The Poetical Works of John Dryden, Volume 3

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G. Bell & sons, 1891
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Page 15 - And unburied remain Inglorious on the plain : Give the vengeance due To the valiant crew ! Behold how they toss their torches on high, How they point to the Persian abodes And glittering temples of their hostile gods.
Page 12 - Flush'd with a purple grace He shows his honest face: Now give the hautboys breath; he comes, he comes! Bacchus, ever fair and young, Drinking joys did first ordain; Bacchus...
Page 16 - Ere heaving bellows learn'd to blow, While organs yet were mute, Timotheus, to his breathing flute And sounding lyre Could swell the soul to rage, or kindle soft desire. At last divine Cecilia came, Inventress of the vocal frame; The sweet enthusiast from her sacred store Enlarged the former narrow bounds, And added length to solemn sounds, With Nature's mother-wit, and arts unknown before — Let old Timotheus yield the prize Or both divide the crown; He raised a mortal to the skies; She drew an...
Page 18 - Chase from our minds the infernal foe, And peace, the fruit of love, bestow ; And, lest our feet should step astray, Protect and guide us in the way. Make us eternal truths receive, And practise all that we believe : Give us thyself, that we may see The Father, and the Son, by thee. Immortal honor, endless fame, Attend the...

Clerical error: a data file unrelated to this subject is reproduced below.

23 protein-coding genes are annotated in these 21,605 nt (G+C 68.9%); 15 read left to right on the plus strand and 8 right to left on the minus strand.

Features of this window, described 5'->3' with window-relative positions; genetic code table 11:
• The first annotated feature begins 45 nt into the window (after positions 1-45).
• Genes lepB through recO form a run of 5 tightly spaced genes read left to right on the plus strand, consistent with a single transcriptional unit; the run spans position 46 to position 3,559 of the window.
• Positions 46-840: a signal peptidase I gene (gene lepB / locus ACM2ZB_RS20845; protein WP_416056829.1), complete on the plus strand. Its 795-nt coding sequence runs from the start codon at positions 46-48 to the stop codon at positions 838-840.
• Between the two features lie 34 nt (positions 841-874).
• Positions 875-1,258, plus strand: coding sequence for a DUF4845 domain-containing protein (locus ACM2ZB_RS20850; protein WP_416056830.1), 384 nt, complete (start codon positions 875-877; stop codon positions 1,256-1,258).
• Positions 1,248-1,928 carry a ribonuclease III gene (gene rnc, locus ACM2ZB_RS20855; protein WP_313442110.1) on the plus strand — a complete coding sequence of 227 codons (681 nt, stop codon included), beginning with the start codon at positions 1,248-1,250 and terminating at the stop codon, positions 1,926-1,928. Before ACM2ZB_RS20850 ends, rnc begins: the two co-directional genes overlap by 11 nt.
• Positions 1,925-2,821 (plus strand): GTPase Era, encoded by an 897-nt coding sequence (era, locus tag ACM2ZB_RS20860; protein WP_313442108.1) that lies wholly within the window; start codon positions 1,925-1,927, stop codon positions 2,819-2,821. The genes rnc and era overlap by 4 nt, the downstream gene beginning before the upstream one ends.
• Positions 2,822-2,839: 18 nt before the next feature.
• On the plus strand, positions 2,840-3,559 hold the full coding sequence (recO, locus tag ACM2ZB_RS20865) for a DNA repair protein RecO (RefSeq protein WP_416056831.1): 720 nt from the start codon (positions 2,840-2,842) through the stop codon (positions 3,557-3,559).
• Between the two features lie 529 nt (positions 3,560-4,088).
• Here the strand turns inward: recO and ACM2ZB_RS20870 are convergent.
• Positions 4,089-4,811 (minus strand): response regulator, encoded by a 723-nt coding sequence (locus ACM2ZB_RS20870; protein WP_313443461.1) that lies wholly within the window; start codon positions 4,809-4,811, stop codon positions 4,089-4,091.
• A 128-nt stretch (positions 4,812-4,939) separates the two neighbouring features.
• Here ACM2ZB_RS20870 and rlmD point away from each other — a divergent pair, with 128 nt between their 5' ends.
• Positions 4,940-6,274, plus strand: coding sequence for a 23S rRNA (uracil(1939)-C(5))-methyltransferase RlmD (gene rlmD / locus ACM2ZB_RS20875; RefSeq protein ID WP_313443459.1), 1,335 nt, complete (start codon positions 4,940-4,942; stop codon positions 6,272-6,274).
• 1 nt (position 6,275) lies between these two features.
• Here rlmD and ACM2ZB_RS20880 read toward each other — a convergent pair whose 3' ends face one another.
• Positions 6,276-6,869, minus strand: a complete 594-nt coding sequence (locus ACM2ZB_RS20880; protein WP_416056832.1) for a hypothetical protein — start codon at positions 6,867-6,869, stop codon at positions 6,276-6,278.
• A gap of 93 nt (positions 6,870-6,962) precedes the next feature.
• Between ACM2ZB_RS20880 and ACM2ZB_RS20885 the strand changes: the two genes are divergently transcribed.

Page 2 - Less than a god they thought there could not dwell Within the hollow of that shell That spoke so sweetly and so well. What passion cannot Music raise and quell!
Page 13 - Revolving in his alter'd soul The various turns of Chance below; And now and then a sigh he stole And tears began to flow.
Page 2 - From harmony, from heavenly harmony This universal frame began ; When Nature underneath a heap Of jarring atoms lay, And could not heave her head, The tuneful voice was heard from high, Arise, ye more than dead.
Page 3 - But Oh! what art can teach, What human voice can reach The sacred organ's praise? Notes inspiring holy love, Notes that wing their heavenly ways To mend the choirs above.
Page 14 - Think, O think it worth enjoying! Lovely Thais sits beside thee, Take the good the gods provide thee.
Page 175 - Wife of Bath. But enough of this: there is such a variety of game springing up before me, that I am distracted in my choice, and know not which to follow. 'Tis sufficient to say, according to the proverb, that here is God's plenty...

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